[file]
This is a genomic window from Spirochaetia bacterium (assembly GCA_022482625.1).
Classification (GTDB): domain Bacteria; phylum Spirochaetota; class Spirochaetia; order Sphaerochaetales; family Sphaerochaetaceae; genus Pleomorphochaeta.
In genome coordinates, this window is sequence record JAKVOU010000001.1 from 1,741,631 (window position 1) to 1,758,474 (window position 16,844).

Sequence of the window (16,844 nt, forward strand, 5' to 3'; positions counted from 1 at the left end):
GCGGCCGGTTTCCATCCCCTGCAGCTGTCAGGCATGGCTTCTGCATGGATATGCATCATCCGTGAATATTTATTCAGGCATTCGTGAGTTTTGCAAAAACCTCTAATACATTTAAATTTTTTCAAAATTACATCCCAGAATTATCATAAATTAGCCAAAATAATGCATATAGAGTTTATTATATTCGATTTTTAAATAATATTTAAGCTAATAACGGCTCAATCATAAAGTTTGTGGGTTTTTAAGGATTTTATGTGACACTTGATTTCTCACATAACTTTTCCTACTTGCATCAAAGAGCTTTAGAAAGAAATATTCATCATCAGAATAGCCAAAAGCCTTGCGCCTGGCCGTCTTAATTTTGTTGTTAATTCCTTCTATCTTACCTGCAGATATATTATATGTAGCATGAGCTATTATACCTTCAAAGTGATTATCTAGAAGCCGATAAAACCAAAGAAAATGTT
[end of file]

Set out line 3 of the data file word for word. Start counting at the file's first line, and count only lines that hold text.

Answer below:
In genome coordinates, this window is sequence record JAKVOU010000001.1 from 1,741,631 (window position 1) to 1,758,474 (window position 16,844).